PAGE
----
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pay prioritization. and these rules apply to both fixed and mobile broadband service, which protects consumers no matter how they access the internet, whether on a desk top or a mobile service. consumers deserve equal access, an open platform. no walls benefiting the companies that may want their gardens walled in. the walls are against consumer interests and breaking down those walls is what the open internet rule sought to do. and it has real first amendment significance. in one of the most recently proposed mega mergers, at&t and time warner, clearly content,
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access, and neutrality are at stake. this merger gives the combined company if the merger is approved both the incentive and the means to throttle first amendment expression. there have been reports that the white house will use this merger. in fact, we throttle first amendment rights of cnn which is owned by time warner, this would be a direct threat to all first amendment liberties. using antitrust policy and power to diminish or demean the rights of free expression would be a grave disservice to this country as well as the rule of law. and that is why i have written to the nominee for the department of justice antitrust division chief, the assistant
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attorney general for antitrust, and ask for a meeting so he can assure us that in fact antitrust policy will be independently enforced, that these reports do not reflect his view or the administration policy, and i want him to assure us that this merger will in no way to influence or impede any media outlet. but access and an open internet are a principle that goes beyond enforcement of antitrust law. it is a principle enforced by the f.c.c. for the public good, and that is why this day of action to save net neutrality is so critically important because
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the grassroots movement here is what will save the day. the grassroots and consumer-driven impetus to make sure that the internet remains a free and open platform for consumers and innovators, not a wall garden for wealthy companies is what we seek today. that is why i'm proud to stand with other colleagues who have spoken and to continue this battle and to say to all of our colleagues we will go to court because the rule of law and the administrative procedure act are not technical, abstruse, arcane, unimportant rules. they are at the core of fairness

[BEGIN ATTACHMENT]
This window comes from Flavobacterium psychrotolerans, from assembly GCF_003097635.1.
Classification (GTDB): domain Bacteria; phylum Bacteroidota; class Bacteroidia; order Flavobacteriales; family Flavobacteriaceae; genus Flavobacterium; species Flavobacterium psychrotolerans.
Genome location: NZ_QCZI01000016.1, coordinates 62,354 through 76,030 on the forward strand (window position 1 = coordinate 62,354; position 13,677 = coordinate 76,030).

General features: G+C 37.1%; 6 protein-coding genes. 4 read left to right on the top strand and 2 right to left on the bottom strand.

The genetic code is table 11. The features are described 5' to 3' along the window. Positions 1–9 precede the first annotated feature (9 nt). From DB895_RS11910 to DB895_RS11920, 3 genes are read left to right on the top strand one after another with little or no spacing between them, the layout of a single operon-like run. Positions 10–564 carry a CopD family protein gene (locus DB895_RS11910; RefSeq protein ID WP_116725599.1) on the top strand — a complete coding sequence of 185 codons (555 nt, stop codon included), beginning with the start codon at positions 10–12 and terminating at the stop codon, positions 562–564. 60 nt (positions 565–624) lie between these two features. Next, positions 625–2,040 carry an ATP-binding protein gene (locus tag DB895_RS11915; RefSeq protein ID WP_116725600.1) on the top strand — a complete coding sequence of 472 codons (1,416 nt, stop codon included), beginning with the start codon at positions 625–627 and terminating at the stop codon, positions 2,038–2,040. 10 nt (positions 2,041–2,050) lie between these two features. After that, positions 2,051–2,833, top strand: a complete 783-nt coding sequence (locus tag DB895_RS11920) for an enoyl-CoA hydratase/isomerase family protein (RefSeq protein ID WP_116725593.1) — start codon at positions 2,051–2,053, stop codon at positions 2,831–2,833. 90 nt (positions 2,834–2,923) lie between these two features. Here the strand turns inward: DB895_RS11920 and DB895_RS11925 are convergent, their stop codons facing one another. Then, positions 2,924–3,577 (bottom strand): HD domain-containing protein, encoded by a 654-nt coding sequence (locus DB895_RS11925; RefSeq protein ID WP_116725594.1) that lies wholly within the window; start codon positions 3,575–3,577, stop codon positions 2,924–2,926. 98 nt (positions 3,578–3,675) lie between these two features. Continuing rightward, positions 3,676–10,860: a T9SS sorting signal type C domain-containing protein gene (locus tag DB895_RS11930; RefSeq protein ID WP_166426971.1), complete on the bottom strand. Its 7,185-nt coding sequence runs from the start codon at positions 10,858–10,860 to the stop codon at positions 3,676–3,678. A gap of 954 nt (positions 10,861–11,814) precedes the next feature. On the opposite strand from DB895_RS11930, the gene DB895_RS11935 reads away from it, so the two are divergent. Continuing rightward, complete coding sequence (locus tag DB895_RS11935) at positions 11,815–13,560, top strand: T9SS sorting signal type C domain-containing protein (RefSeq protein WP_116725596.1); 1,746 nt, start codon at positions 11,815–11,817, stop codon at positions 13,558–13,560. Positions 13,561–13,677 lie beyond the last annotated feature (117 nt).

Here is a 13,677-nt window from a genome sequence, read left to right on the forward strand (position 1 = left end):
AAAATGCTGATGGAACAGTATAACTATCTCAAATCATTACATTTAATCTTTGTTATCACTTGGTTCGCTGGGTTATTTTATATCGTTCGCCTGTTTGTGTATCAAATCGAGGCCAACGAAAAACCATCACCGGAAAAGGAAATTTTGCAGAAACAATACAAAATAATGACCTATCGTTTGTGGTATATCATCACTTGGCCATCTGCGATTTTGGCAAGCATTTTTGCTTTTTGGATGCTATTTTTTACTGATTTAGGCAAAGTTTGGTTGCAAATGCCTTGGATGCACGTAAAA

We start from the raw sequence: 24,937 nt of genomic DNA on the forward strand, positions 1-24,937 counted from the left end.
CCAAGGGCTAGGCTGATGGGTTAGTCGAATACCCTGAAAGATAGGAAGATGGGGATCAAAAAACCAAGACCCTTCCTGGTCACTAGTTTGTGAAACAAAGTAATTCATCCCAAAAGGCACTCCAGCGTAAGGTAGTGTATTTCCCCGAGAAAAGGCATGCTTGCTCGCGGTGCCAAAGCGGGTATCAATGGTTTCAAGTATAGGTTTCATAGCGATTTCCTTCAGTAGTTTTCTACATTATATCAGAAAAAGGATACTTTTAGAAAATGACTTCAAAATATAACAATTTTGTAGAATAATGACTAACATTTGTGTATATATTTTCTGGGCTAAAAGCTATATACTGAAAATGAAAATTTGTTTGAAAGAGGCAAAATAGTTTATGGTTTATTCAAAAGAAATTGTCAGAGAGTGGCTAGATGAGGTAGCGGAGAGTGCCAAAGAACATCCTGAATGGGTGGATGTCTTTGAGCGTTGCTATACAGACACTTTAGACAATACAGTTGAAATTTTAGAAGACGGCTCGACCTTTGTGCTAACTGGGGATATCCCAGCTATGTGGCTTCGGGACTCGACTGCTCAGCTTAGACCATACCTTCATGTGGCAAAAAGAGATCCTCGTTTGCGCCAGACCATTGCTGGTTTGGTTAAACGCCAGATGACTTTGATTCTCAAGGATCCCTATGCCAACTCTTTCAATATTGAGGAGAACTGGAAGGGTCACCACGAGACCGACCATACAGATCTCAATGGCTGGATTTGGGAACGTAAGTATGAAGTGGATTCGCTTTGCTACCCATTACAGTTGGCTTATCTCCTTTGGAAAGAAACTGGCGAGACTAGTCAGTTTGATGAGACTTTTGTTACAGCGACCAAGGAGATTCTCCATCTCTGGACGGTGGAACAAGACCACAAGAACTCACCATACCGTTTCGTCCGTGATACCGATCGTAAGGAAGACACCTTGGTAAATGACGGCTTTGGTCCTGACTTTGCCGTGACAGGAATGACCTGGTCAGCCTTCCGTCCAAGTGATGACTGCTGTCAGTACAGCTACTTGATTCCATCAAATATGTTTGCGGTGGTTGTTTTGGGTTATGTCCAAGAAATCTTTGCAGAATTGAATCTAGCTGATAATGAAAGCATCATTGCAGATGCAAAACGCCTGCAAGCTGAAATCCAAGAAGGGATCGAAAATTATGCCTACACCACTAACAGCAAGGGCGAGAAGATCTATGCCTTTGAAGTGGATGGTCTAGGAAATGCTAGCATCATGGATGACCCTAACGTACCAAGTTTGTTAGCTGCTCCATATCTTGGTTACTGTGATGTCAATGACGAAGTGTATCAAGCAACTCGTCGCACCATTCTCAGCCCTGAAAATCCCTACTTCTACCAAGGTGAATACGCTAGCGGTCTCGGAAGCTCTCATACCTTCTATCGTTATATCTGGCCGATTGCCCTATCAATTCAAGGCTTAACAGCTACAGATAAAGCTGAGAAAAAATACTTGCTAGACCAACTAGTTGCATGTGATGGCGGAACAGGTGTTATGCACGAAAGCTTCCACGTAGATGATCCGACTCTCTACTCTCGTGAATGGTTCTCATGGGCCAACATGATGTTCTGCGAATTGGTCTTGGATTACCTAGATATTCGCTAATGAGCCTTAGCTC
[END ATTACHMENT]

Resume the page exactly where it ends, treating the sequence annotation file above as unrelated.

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and administrative regularity, not just regulation, the rule of law. thank you, mr. president. and i yield the floor to my colleague from oregon. mr. wyden: mr. president? the presiding officer: the senator from oregon. mr. wyden: before he leaves the floor let me just commend my friend from connecticut on a very thoughtful statement he has worked on these issues for many years since his days as attorney general in connecticut. he is in my view the senate's best lawyer. so it's great to have a chance to team up with him and our colleagues. mr. president, i think that this issue can really be summed up in a sentence. and that is without net neutrality you do not have a free and open internet. because the essence of the
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internet -- and i'll explain what we have today -- would simply not be the same. today -- and this is what net neutrality is all about in a sentence. after you pay your internet access fee, you get to go where you want, when you want, and how you want and everybody is treated the same. from the most affluence person -- from the most affluent person in america to those who are work on an economic tightrope every single day, they all can use the internet to get access to those fundamental opportunities that are so essential to increasing the quality of life for our people. this, for example, is how a
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young person will have a chance to learn. if they are in a small rural community in colorado or oregon ar elsewhere, this is how they get access to the kind of information that affluent kids who might live in beverly hills or palm beach or any one of a number of communities where there are affluent people, it is what puts that youngster on the same plain as the affluent person. this is how, for example, those who are searching for jobs can go to the net and quickly get access to information where they'll have a chance to get ahead. and the internet and a free and open internet is particularly important to our start-ups, the innovators, the small businesses that we're all counting on to